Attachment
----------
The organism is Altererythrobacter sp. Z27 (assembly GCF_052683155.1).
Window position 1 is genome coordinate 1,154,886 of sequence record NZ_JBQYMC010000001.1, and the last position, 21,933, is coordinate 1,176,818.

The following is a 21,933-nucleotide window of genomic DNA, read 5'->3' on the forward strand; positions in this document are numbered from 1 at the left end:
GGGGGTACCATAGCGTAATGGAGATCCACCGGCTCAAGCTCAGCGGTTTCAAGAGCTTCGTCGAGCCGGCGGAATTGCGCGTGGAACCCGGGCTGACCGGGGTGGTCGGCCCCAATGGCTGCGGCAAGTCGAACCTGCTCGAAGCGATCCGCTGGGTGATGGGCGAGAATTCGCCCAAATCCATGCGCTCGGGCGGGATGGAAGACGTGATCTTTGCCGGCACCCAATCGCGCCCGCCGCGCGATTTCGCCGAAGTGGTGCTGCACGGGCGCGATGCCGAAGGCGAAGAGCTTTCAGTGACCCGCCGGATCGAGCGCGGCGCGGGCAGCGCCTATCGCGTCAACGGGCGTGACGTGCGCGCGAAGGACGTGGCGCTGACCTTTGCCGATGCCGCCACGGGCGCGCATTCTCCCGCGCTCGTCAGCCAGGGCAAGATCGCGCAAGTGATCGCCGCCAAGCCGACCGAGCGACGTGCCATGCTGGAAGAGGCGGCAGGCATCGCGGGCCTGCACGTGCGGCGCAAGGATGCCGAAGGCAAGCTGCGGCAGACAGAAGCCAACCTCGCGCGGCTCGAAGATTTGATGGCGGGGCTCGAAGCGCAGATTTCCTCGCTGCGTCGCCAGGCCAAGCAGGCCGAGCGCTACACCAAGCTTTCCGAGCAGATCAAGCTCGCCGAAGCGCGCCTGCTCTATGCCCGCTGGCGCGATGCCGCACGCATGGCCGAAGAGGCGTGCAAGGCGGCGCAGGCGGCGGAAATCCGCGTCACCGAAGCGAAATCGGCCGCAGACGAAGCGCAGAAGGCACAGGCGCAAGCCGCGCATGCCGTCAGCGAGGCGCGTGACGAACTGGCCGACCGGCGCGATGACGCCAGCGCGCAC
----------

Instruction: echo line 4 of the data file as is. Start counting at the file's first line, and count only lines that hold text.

GGGGGTACCATAGCGTAATGGAGATCCACCGGCTCAAGCTCAGCGGTTTCAAGAGCTTCGTCGAGCCGGCGGAATTGCGCGTGGAACCCGGGCTGACCGGGGTGGTCGGCCCCAATGGCTGCGGCAAGTCGAACCTGCTCGAAGCGATCCGCTGGGTGATGGGCGAGAATTCGCCCAAATCCATGCGCTCGGGCGGGATGGAAGACGTGATCTTTGCCGGCACCCAATCGCGCCCGCCGCGCGATTTCGCCGAAGTGGTGCTGCACGGGCGCGATGCCGAAGGCGAAGAGCTTTCAGTGACCCGCCGGATCGAGCGCGGCGCGGGCAGCGCCTATCGCGTCAACGGGCGTGACGTGCGCGCGAAGGACGTGGCGCTGACCTTTGCCGATGCCGCCACGGGCGCGCATTCTCCCGCGCTCGTCAGCCAGGGCAAGATCGCGCAAGTGATCGCCGCCAAGCCGACCGAGCGACGTGCCATGCTGGAAGAGGCGGCAGGCATCGCGGGCCTGCACGTGCGGCGCAAGGATGCCGAAGGCAAGCTGCGGCAGACAGAAGCCAACCTCGCGCGGCTCGAAGATTTGATGGCGGGGCTCGAAGCGCAGATTTCCTCGCTGCGTCGCCAGGCCAAGCAGGCCGAGCGCTACACCAAGCTTTCCGAGCAGATCAAGCTCGCCGAAGCGCGCCTGCTCTATGCCCGCTGGCGCGATGCCGCACGCATGGCCGAAGAGGCGTGCAAGGCGGCGCAGGCGGCGGAAATCCGCGTCACCGAAGCGAAATCGGCCGCAGACGAAGCGCAGAAGGCACAGGCGCAAGCCGCGCATGCCGTCAGCGAGGCGCGTGACGAACTGGCCGACCGGCGCGATGACGCCAGCGCGCAC